Dr. Lee was born in Shanghai, China, and received his college and medical training in the United States. He is fluent in English and three Chinese dialects. He graduated with chemistry departmental honors from Harvey Mudd College. He was appointed president of AOA society at UCLA School of Medicine. He underwent internal medicine residency and gastroenterology fellowship training at Cedars Sinai Medical Center.
Jay W. Marks, MD, is a board-certified internist and gastroenterologist. He graduated from Yale University School of Medicine and trained in internal medicine and gastroenterology at UCLA/Cedars-Sinai Medical Center in Los Angeles.
Alcohol is a very common
cause of cirrhosis, particularly in the Western world. The development of
cirrhosis depends upon the amount and regularity of alcohol intake. Chronic,
high levels of alcohol consumption injure liver cells. Thirty percent of
individuals who drink daily at least eight to sixteen ounces of hard liquor or
the equivalent for fifteen or more years will develop cirrhosis. Alcohol
causes a range of liver diseases; from simple and
uncomplicated fatty liver
(steatosis), to the more serious fatty liver with
inflammation (steatohepatitis or
alcoholic hepatitis), to cirrhosis.
Nonalcoholic fatty liver disease (NAFLD) refers to a wide spectrum of liver diseases that, like
alcoholic liver disease, ranges from simple steatosis, to nonalcoholic
steatohepatitis (NASH), to cirrhosis. All stages of NAFLD
have in common the
accumulation of fat in liver cells. The term nonalcoholic is used because
NAFLD occurs in individuals who do not consume excessive amounts of alcohol,
yet, in many respects, the microscopic picture of NAFLD is similar to what can
be seen in liver disease that is due to excessive alcohol. NAFLD is associated
with a condition called insulin resistance, which, in turn, is associated with
the metabolic syndrome and diabetes mellitus type 2. Obesity is the most
important cause of insulin resistance, metabolic syndrome, and type 2
diabetes. NAFLD is the most common liver disease in the United States and is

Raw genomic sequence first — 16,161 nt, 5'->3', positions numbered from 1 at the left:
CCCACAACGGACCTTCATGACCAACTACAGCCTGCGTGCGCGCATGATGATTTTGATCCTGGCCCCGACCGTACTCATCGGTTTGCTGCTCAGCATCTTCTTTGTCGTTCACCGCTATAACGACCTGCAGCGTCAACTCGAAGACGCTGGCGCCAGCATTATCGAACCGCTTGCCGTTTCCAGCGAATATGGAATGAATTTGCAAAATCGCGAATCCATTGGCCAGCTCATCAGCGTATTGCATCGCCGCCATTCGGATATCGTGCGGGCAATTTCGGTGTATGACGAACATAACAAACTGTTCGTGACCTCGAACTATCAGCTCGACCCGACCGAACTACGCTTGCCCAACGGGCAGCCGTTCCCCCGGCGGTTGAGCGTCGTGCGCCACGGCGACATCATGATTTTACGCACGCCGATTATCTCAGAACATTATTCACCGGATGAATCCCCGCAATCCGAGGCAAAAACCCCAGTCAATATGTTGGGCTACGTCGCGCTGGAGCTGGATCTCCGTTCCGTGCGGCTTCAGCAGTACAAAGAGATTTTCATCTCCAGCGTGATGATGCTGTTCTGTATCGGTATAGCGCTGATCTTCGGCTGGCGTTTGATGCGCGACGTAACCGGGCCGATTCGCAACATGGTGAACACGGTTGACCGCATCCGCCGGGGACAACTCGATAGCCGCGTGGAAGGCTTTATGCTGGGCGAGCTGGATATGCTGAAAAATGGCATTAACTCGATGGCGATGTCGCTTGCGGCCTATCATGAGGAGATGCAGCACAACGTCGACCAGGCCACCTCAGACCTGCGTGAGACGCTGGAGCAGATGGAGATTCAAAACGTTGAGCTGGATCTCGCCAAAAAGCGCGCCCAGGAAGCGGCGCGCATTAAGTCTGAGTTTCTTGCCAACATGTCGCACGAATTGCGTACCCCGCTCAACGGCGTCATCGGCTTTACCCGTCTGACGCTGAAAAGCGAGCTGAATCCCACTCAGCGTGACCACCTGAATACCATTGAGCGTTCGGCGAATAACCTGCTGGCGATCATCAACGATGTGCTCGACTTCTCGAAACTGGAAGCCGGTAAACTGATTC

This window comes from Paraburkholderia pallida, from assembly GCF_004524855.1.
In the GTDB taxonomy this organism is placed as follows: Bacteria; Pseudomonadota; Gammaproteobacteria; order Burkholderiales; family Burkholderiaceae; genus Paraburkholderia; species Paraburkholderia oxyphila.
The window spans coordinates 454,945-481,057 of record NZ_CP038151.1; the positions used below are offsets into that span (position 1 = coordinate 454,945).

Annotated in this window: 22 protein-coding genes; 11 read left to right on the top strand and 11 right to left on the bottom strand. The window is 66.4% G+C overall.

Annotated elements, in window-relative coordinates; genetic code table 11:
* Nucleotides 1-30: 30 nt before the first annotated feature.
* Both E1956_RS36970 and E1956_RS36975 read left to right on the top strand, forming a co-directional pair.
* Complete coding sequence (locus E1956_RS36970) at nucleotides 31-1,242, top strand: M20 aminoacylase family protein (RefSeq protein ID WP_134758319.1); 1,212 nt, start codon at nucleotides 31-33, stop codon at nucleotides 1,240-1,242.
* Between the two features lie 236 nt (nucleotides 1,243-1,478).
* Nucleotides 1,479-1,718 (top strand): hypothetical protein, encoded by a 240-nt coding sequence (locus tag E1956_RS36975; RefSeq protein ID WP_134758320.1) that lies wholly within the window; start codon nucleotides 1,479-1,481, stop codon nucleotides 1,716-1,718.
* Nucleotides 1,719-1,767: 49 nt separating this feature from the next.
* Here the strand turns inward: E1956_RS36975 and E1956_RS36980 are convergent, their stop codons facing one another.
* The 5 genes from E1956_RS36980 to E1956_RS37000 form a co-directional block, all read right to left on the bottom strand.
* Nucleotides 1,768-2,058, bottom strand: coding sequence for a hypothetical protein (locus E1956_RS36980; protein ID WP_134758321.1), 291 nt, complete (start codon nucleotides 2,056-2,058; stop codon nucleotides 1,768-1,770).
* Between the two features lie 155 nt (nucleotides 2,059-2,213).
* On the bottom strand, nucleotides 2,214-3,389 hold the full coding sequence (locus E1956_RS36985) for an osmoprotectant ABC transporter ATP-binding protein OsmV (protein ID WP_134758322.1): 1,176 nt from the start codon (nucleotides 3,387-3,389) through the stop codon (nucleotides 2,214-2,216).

responsible for 24% of all liver disease. In fact, the number of livers that are
transplanted for NAFLD-related cirrhosis is on the rise. Public health officials
are worried that the current epidemic of obesity will
dramatically increase the development of NAFLD and cirrhosis in the
Cryptogenic cirrhosis(cirrhosis due to unidentified causes) is a common
reason for liver transplantation. It is termed cryptogenic cirrhosis because
for many years doctors have been unable to explain why a proportion of
patients developed cirrhosis. Doctors now believe that cryptogenic cirrhosis
is due to NASH (nonalcoholic steatohepatitis) caused by long standing obesity,
type 2 diabetes, and insulin resistance. The fat in the liver of patients with
NASH is believed to disappear with the onset of cirrhosis, and this has made it
difficult for doctors to make the connection between NASH and cryptogenic
cirrhosis for a long time. One important clue that NASH leads to cryptogenic
cirrhosis is the finding of a high occurrence of NASH in the new livers of
patients undergoing liver transplant for
cryptogenic cirrhosis. Finally, a study from France suggests that patients
with NASH have a similar risk of developing cirrhosis as patients with long
standing infection with hepatitis C virus. (See discussion that follows.)
However, the progression to cirrhosis from NASH is thought to be slow and the
diagnosis of cirrhosis typically is made in patients
in their sixties.
Chronic viral hepatitis
is a condition where hepatitis B or hepatitis C virus infects the liver for
years. Most patients with viral hepatitis will
not develop chronic hepatitis and cirrhosis. For example, the majority of
patients infected with hepatitis A recover completely within weeks, without